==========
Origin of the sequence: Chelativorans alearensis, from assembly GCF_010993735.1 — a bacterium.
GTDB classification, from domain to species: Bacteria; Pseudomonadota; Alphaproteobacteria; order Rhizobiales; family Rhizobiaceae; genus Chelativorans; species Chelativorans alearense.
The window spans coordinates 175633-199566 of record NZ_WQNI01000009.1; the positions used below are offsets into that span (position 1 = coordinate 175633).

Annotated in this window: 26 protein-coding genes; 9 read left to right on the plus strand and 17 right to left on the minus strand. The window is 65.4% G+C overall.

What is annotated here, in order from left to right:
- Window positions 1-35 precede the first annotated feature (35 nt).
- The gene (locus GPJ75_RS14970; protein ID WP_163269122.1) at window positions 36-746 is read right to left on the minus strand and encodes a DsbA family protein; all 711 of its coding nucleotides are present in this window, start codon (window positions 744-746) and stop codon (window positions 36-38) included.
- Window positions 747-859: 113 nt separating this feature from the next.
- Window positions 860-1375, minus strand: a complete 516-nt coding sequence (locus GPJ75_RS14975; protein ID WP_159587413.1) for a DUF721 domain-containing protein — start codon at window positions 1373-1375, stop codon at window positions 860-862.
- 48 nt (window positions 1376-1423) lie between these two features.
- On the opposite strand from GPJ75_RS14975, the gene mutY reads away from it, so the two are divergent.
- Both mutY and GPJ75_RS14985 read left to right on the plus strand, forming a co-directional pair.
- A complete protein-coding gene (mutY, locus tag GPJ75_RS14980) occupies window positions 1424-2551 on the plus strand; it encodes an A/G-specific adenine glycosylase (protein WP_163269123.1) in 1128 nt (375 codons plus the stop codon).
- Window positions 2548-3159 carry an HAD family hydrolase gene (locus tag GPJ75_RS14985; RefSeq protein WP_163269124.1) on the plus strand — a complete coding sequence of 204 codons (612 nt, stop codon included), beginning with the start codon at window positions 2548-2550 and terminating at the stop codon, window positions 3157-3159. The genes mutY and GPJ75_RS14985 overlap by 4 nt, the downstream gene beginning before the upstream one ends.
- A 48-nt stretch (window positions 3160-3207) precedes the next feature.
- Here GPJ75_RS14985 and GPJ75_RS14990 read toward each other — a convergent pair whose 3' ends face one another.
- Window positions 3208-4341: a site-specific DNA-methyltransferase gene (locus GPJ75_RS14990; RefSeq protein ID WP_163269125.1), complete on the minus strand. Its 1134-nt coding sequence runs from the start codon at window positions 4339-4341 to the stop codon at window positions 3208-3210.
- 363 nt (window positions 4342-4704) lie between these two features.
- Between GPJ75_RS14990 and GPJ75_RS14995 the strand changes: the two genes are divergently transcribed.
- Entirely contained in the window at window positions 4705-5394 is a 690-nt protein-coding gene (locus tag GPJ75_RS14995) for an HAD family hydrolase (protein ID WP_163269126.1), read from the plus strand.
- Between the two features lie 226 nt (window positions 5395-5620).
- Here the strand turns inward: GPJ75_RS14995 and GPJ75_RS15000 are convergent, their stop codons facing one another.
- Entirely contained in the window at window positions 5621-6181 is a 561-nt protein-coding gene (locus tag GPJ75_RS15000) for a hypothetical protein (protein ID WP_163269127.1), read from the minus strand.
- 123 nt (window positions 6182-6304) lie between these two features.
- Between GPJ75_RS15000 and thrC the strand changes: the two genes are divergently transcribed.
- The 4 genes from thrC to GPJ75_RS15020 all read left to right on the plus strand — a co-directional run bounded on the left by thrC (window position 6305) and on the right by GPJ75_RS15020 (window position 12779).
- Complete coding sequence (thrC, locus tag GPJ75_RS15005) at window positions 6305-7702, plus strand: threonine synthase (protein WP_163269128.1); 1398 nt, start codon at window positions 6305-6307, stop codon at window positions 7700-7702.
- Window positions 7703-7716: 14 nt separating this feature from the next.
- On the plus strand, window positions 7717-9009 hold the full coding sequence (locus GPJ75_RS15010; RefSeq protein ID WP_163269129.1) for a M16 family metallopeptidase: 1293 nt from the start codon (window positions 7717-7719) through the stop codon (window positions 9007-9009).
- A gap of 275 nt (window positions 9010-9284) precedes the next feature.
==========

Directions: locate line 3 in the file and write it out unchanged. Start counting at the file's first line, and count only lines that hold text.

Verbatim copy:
The window spans coordinates 175633-199566 of record NZ_WQNI01000009.1; the positions used below are offsets into that span (position 1 = coordinate 175633).